Among the voices telling me to forget about the past, my own was the loudest. My husband and I once bought a Dr. Phil book which required making a timeline of our lives. We went out for coffee to fill it out, and found ourselves swallowed up by a dark cloud.
We discovered both of us felt so much shame, we couldn’t talk, write or even think about our childhood without drowning ourselves in indulgent amounts of chocolate and pastries.
This first attempt to understand ourselves lasted as long as the mocha in our cups. We went home, shut up the book and tried to forget our memories for another six years. Meanwhile our past continued to affect us.
We can never avoid the truth,
we can only prolong the day
when we will have to deal with it.
-Dr. Tim Jennings
Just as not all who wander are lost, not all who examine the past are sad. The past is our friend. It reveals who we are, where we came from and why we do the things we do.
There’s big a difference between living in the past and understanding your past. The first includes resentment for what can’t be changed, but the latter seeks understanding.
I read once that we don’t really grow up until we stop living our lives to please our parents. It was hard for me to stop this because I had been programmed to please them before I thought of myself. The biggest compliment my parents ever gave me was that I was thoughtful and so I tried to do everything they asked me–whether it made me happy or not. And part of that deal was to never bring up the past.
In the last couple years, I have decided to give myself permission to remember. My pastor had a class a few years ago about how our emotions affect our spirituality. I went home determined to fill out my life’s timeline, but it took weeks. Part of the complications included the fact I had moved over forty times before I was twenty and some of those places were not in houses, creating even more confusion.
My life stories were like a big wad of tangled laundry where the whites were not sorted from the coloreds and the sheets were twisted into the mix. I felt like a little kid who hates to clean their room because they don’t know where to start.
I started by saying a prayer for courage, then I wrote down one memory at a time. The first memories were good ones. As a little child, I felt loved and cared for by both parents. It seems they started with the best intentions to give me a good life and teach me about God. I found comfort in remembering the first few years of my life.
The past reveals new information–but not new memories. My memories had always been there, but I’d been afraid to acknowledge them. It was like matching up socks—some parts were missing, so I wrote what I could and moved on. Sometimes later in the pile, I would find a missing part and go back and match it up.
We all have a right to our own memories and no one can take them away from us. They also don’t have the right to judge us for remembering. God created us to remember so we could grow up. To deny our past is to forget our good times and our mistakes. We need both. To ask someone to forget their memories is to ask them to play dead for those years. It is a denial of life at the basic level.
I ran into events which seemed shameful and I wanted to avoid them, but I began to realize the things that happened years ago can’t reach out and bite me today. As I progressed through my life, I took some time to mourn the sad events before I moved on. Reflecting on these events turned out to be cathartic. As I revisited each event, I noticed things looked different from maturity than they did when I was a child, teenager or young adult.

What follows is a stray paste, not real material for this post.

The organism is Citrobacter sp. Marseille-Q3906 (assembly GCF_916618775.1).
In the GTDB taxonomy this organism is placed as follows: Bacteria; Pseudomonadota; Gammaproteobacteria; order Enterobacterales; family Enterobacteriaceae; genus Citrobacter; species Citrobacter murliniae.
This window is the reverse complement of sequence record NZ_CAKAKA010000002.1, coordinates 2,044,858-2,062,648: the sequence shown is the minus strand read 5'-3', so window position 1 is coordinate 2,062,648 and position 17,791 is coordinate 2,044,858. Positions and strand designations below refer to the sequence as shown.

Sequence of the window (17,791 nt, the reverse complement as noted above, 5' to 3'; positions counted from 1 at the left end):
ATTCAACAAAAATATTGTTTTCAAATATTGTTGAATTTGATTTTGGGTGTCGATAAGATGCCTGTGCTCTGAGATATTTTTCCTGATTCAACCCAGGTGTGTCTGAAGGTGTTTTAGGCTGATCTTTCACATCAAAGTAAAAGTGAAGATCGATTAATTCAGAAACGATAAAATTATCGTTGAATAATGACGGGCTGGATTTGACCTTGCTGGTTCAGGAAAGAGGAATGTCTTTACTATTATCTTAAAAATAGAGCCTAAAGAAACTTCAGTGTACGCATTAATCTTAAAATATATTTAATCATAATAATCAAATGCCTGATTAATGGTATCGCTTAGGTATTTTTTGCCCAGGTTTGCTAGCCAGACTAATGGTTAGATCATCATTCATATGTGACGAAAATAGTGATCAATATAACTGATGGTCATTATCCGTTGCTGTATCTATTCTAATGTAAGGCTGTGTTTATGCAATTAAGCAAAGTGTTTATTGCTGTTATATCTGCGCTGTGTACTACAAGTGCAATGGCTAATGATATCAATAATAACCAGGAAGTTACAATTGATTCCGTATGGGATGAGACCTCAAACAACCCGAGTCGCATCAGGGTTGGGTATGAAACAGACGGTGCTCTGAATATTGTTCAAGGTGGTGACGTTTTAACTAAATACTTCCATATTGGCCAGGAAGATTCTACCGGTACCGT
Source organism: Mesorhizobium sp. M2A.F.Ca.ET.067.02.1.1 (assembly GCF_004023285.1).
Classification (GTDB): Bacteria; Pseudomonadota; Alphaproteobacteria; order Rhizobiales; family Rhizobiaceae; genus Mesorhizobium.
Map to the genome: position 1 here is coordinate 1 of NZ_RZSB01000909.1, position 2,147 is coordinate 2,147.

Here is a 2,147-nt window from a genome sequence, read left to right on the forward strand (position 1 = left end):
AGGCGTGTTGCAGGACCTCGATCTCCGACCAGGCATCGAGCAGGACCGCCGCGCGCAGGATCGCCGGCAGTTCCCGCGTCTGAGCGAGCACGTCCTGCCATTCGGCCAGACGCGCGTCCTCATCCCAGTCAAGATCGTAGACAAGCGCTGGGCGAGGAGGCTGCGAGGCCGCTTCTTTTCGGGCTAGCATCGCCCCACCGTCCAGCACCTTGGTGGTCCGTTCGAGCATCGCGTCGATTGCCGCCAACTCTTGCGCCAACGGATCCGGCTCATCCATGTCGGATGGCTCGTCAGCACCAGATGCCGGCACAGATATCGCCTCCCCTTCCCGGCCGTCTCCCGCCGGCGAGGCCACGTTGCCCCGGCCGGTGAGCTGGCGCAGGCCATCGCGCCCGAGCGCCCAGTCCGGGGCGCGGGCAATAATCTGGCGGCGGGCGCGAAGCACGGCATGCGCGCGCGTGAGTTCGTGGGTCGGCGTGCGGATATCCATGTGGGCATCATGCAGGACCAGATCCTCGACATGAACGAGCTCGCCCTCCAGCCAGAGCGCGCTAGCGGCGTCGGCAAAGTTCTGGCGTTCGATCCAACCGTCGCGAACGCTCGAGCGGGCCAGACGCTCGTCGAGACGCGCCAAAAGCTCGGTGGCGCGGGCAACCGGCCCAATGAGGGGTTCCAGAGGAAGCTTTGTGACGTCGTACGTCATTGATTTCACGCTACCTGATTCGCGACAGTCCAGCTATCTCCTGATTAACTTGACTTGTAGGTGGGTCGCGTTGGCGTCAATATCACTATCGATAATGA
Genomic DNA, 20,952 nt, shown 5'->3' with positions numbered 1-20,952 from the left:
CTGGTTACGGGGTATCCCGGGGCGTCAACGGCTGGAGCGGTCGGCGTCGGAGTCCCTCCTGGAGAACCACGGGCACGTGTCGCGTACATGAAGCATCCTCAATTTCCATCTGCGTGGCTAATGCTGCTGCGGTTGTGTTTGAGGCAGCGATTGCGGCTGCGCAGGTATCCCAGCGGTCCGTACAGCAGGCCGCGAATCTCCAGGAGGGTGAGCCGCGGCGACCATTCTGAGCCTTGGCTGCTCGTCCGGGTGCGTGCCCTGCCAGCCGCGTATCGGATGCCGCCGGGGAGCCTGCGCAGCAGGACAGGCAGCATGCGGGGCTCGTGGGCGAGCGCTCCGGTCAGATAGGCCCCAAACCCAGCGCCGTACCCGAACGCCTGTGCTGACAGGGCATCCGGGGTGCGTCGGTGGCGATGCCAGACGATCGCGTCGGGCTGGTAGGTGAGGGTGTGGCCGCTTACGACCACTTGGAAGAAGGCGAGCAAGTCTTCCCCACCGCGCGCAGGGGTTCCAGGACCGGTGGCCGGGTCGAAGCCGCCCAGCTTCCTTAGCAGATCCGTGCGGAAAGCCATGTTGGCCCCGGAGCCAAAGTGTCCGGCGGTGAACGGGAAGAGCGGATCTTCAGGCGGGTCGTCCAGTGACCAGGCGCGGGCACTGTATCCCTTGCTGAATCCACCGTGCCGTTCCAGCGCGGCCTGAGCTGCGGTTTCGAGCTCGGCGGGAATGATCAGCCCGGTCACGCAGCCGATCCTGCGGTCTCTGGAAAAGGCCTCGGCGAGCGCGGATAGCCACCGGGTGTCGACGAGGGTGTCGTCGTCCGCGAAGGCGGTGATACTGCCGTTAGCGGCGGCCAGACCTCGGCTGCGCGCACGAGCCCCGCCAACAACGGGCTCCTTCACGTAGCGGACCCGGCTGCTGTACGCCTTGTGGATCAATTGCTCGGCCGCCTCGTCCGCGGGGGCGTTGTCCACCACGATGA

As I collected my stories I began to see the general shape of where I’ve been and how I want to improve the pattern. I began to see my entire life from God’s perspective. I realized that no matter where I have lived or how I was treated or how lonely I felt at times, Jesus has always been right beside me–only a prayer away. This gave me a lot of peace.
Healing comes when we place all the pieces of our lives next to each other. It’s like lining up quilt blocks. Some lives appear to be filled with neat and orderly quilt squares, but mine resembled a crazy quilt with jagged edges, odd shapes and mismatched colors.
The more we understand our past. The more we understand our own choices and accept our healing–part of this process is to share our stories with each other. Brene Brown says the antidote to shame is empathy. By telling our stories to trusted people who reflect empathy back to us, we can stop feeling sick from the toxic shame of our past and a new picture will emerge.
I think of this process as creating a quilt of integrity. The root word for integrity is to integrate. My life quilt includes pieces of a little girl beaten, a teenage girl denied a high school education, a young adult struggling to help her family, and now the middle aged woman who is trying to stitch it all together to make sense of it.
Integrating my entire life has brought peace. I accept the past, I forgive my parents and myself and anyone who has hurt me and I am able to live wholeheartedly because the mysterious baggage of my past has been sorted out.
If you have been discouraged by family for remembering your childhood, you might have been raised in a controlling family. I hope by sharing my story, you will find courage to explore your own stories. It’s okay to remember–that’s why God gave you a mind. And if people make fun of you for remembering something sad, God won’t. He keeps a record of our lives—not to condemn us as some people believe, but to reassure us of how much He has been leading us all along.
You keep track of all my sorrows.
You have collected all my tears in your bottle.
You have recorded each one in your book.